LOS ANGELES –  MALDEF (Mexican American Legal Defense and Educational Fund) awarded community service awards to three esteemed leaders at its first Los Angeles gala since the start of the COVID-19 pandemic. The ceremony was postponed from late 2021.

“This first in-person MALDEF Los Angeles gala since November 2019 was a tremendous success, presenting an opportunity to hear from three incredibly accomplished and inspiring honorees,” said MALDEF President and General Counsel Thomas A. Saenz. “The event also allowed MALDEF to re-connect with some of our most committed supporters, to celebrate the recent critical accomplishments of our dedicated staff, and to talk about the current challenges faced by the Latino community in the post-Trump era.”

Among the honorees celebrated for his years of work and commitment to civil rights was Stewart Kwoh, President Emeritus and Executive Director of Asian Americans Advancing Justice – Los Angeles. His leadership of the organization led to Advancing Justice-LA becoming the leading advocate for Asian American and NHPI (Native Hawaiian Pacific Islander) communities.  He also worked to build bridges with African American, Latino, and lesbian, gay, bisexual, and transgender communities. Kwoh received the Lifetime Achievement – Excellence in Community Service Award.

“This honor means the world to me,” Kwoh said. “MALDEF is one of the most respected civil rights organizations in the country. I have deeply appreciated its partnership over the years on immigration, redistricting, and workers’ rights. I hope this legacy lasts into the future.”

Also honored with a Lifetime Achievement – Excellence in Community Service Award was Dr. Darline Robles, Professor of Clinical Education at the USC Rossier School of Education, and the former superintendent of Los Angeles County Office of Education (2002-2010). While leading the largest regional education agency in the U.S., Robles focused on at-risk and special needs students. She also made it a priority to direct services to cash-strapped districts, particularly those with low-performing schools.

“I am humbled to be honored by one of the most influential and premier Latino civil rights organizations in the country,” said Robles. “MALDEF is committed to policy issues that affect our community, education, voting rights, immigration, and access to justice. As a proud Chicana, my work has been built on the shoulders of many other Latinas/Mexican-American women leaders who have fought for the same issues. I consider myself fortunate to know many of them and hope that I can continue to build on their legacy.”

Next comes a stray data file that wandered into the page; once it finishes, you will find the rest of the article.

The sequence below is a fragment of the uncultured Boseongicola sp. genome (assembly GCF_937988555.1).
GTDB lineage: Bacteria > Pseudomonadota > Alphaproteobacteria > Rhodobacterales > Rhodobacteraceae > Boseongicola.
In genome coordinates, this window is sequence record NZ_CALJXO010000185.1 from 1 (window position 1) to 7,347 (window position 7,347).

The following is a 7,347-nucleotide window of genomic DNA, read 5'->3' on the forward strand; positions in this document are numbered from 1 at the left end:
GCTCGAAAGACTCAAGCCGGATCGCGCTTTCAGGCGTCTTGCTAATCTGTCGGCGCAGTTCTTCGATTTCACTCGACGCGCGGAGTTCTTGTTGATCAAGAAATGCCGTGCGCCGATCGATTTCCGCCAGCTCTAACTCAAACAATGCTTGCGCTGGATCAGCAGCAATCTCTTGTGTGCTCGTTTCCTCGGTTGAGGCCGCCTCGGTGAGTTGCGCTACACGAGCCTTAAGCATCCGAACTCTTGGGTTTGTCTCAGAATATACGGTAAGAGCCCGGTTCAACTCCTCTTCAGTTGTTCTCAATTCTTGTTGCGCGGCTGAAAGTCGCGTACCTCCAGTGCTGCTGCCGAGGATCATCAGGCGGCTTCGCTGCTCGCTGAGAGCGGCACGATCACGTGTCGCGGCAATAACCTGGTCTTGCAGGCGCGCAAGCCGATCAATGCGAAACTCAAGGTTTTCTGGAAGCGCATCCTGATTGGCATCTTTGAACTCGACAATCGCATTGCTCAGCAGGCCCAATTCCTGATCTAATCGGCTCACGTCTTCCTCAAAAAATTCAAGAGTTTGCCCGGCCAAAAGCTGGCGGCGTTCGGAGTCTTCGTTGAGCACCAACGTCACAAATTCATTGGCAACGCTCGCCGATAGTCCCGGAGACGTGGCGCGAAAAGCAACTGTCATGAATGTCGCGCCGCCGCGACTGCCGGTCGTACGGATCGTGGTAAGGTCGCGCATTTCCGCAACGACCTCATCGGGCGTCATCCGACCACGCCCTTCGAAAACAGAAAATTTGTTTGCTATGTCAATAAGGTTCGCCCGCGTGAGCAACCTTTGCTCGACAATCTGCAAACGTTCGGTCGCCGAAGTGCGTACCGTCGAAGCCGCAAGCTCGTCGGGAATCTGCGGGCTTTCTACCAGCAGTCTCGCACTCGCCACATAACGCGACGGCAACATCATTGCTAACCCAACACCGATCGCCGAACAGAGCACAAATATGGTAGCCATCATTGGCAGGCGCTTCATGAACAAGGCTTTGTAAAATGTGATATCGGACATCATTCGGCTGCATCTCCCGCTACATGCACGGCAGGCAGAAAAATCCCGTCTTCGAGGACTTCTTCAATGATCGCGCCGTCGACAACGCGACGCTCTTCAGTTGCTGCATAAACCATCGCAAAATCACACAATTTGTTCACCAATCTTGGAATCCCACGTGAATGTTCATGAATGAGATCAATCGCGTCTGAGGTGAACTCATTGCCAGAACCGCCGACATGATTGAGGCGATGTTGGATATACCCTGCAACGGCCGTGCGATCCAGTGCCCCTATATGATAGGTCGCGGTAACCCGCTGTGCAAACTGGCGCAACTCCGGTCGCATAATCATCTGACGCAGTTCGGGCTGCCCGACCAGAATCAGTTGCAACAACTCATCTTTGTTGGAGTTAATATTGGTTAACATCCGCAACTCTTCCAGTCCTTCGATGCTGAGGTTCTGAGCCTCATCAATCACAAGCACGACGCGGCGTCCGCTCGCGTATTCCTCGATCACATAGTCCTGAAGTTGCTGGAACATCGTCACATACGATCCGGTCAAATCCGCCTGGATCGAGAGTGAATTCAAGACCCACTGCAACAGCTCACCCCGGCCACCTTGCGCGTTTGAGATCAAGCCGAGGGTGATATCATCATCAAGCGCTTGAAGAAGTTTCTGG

Long-time ABC news anchor and journalist, John Quiñones, was recognized for his work with the Lifetime Achievement – Leadership in the Arts and Community Service Award.

He is known for his work as host and creator of “What Would You Do?” an ethical dilemma news show. Quiñones also works to spread the message of “doing the right thing” to millions of fans and at numerous public speaking events.

“Both MALDEF and I were born in San Antonio – a city with a rich history of Chicano power and progress,” Quiñones said. “For this barrio kid who had few role models, MALDEF was a shining beacon of hope, fairness, and justice. They had our backs when few others did and with their support, inspired us to believe that anything is possible. Who would have thought that someday, I would be receiving this beautiful award? I am tremendously honored and humbled.”

The event was emceed by ABC chief White House correspondent Cecilia Vega.

MALDEF recognizes the significant contributions of these outstanding leaders and their dedication to advancing civil rights for all. The event draws notable government and community leaders from around the nation.